Waikiki Primary School: Community engagement in waste reduction

The Community Action Day taking place at Waikiki Primary School was an opportunity for students, teachers and parents to come together and organise around waste reduction.

In our eyes, our action day was a great success.

Students prepared presentations on solar energy, recycling and waste management, exhibitions on recycled arts and crafts, and organised guided tours for the teachers and parents of the compost area and vegetable garden.

They organised games and quizzes about composting and decomposition, and engaged all participants in a learning process with lessons to take home!

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Farsund Secondary School: The Ocean Monster Project

About a year ago a dead whale with its stomach full of 30 plastic bags was found at the western shore of Norway.

As a response to this, the then Norwegian Minister of Climate and Environment, Vidar Helgesen claimed:

 the real ocean monster is plastic

Farsund Ungdomskole, with pupils from 12 to 15 years old, made it their goal is to protect other species in the ocean and elsewhere from further damage caused by human activities. As they argue, if humans continue with their current consumption and emissions, by 2015 there will be more plastic than fish in the ocean. Along with Alcoa W5 they collaborate with several local political actors and stakeholders to clean local beaches and shores from plastic waste.

Through the local newspaper, the pupils called for Farsund county to introduce recycling systems in all communal buildings. The Mayor, Arnt Abrahamsen, has acknowledged that the Ocean Monster Project communicates an important environmental message on behalf of the municipality, and he will raise the issue further in his political activities. The mayor promised the pupils at Farsund Ungdomsskole to provide everyone in the municipality with a tote-bag that they can use as a replacement for single-use plastic bags when they go shopping, and to make Farsund the most sustainable municipality in Norway.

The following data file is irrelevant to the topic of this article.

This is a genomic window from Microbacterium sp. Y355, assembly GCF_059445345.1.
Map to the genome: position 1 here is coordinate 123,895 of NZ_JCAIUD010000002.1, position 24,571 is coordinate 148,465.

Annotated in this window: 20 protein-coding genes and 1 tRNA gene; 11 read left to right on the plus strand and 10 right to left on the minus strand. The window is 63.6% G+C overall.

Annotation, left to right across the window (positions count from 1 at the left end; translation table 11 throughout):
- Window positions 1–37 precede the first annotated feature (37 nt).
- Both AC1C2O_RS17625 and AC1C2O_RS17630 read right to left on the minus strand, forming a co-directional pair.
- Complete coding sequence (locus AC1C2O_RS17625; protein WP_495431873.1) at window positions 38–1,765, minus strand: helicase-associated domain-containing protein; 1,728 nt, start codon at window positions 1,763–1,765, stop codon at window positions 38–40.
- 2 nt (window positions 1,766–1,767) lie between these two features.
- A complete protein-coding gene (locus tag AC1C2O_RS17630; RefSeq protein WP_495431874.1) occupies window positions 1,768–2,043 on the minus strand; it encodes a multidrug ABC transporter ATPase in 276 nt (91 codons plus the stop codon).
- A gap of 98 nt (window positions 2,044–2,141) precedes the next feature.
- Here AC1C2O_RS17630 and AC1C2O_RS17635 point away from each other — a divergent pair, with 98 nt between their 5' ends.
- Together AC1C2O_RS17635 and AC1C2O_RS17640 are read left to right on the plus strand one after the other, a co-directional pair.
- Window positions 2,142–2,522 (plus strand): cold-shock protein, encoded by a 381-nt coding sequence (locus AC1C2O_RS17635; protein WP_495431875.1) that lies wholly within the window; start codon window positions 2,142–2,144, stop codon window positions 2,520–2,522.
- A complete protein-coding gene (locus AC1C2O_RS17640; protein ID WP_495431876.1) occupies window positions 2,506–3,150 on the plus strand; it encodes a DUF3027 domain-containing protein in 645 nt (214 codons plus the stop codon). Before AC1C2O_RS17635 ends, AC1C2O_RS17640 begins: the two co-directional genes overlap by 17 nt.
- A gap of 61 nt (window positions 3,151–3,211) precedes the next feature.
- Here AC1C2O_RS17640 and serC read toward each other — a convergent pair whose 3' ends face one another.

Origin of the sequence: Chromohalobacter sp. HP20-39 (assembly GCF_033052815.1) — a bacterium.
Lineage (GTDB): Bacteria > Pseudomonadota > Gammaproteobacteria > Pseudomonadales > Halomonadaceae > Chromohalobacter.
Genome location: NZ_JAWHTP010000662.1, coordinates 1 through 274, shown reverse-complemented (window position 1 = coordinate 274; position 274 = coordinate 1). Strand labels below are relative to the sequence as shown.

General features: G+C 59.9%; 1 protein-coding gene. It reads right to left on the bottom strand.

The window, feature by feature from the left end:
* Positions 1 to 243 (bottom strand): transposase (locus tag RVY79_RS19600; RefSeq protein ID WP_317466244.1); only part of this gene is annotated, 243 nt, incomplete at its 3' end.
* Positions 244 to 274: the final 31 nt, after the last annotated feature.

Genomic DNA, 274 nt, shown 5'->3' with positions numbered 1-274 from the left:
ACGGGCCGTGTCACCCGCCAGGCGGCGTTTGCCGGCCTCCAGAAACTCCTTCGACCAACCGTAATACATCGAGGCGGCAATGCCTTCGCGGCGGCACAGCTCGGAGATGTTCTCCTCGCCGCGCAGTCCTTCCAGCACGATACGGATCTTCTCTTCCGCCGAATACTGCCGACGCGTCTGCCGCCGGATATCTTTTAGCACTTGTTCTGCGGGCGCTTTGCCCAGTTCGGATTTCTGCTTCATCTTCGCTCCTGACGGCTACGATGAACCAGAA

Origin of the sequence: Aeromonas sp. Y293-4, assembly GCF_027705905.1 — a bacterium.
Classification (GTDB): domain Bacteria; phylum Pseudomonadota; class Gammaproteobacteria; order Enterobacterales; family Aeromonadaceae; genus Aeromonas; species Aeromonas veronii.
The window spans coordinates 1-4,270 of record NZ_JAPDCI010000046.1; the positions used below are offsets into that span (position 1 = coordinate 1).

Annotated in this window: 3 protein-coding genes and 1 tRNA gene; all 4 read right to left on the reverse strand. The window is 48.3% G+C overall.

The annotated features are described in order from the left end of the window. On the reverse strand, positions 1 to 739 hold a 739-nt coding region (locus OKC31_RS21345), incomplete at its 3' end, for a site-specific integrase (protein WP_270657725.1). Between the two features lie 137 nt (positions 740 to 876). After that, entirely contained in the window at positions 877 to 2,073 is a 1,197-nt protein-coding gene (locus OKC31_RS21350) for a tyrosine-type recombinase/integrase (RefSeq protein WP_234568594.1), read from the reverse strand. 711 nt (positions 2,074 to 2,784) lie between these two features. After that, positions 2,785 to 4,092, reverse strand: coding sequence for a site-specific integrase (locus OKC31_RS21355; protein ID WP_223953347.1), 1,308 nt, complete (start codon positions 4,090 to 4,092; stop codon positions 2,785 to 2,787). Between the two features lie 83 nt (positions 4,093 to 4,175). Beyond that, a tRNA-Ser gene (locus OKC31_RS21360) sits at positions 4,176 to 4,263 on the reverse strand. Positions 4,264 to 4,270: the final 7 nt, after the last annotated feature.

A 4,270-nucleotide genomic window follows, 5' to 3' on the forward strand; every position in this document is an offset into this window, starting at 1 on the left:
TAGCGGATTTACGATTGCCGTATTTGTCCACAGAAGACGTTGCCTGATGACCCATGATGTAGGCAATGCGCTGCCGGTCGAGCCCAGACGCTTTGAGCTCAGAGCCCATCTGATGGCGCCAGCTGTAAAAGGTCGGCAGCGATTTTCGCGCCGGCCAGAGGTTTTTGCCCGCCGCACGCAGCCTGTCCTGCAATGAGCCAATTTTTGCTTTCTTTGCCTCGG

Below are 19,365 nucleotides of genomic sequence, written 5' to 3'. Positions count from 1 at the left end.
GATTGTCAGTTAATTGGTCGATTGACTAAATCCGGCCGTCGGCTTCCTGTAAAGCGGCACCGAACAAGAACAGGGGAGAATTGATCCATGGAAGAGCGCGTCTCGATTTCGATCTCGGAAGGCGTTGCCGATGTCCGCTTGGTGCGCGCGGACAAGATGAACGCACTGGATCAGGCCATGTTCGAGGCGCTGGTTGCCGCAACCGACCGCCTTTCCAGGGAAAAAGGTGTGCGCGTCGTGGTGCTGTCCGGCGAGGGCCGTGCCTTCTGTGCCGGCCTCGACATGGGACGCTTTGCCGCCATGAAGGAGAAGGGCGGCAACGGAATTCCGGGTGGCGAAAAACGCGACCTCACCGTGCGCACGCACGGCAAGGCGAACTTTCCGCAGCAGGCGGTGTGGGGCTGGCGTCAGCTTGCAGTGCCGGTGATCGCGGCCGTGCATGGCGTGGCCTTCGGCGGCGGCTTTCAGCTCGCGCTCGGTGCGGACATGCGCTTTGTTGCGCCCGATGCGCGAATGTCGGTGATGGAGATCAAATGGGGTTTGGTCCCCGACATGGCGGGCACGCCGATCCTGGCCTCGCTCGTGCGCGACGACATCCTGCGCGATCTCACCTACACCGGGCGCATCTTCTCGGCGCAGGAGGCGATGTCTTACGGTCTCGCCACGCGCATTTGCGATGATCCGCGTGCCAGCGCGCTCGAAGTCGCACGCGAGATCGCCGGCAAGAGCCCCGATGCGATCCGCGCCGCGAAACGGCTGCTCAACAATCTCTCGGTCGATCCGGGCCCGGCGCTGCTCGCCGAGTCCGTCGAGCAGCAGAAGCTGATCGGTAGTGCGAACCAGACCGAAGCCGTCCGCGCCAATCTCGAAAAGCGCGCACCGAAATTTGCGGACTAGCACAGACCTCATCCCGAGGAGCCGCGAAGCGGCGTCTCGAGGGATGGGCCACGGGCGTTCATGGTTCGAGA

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Kulstad Primary School, Mosjøen: Positive Action for Sustainable Development

Proud to be the first school in their county ever to be certified as an Eco-School, Kulstad school, Mosjøen students are devoted to reduce their ecological footprint.

As a local solution to global climate challenges, the school has chosen the topics of consumption and waste for their Alcoa W5 project. Kulstad has established a collaboration with the local waste and recycling unit where the pupils can visit and apply their knowledge. At their school they follow rules for recycling, weigh their paper waste, and when they are hiking, there are always some pupils responsible to ensure that no one leaves litters!

In 2019, Kulstad started with Bokashi composting. This has been a success as it can be used all year round and does not smell bad. Their plan is to use the soil from the compost to make a garden where they can grow their own vegetables in the summertime. In only a couple of years, students at Kulstad have made an impressive effort, and the process seems to be the start of a long-term dedication to positive action for sustainable development.   

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Zero Waste lunch at Hillman Primary School

Through the Alcoa W5 project, Hillman Primary School is buzzing! Students created reusable food wrappers from beeswax in an attempt to create zero-waste lunch packs!

As part of an Action Day in Australia, students along with their parents created reusable food wrappers from beeswax; as the Environmental Audit highlighted, the school used an excessive amount of plastic packaging, and hence the Eco Committee decided to prepare a waste-free lunch.

“We already have a focus on reducing waste at Hillman, but this project gives us a great framework and process to not only empower the students to look deeper at what else we can do at school to further reduce and recycle waste, but also take what we learn to the school community and into the students’ homes” Aaron Young, Hillman Primary School Principal

Teachers, parents and students alike, got together to make their own beeswax sandwich wrappers. The beeswax was grated onto a cloth, and then melted in the oven.

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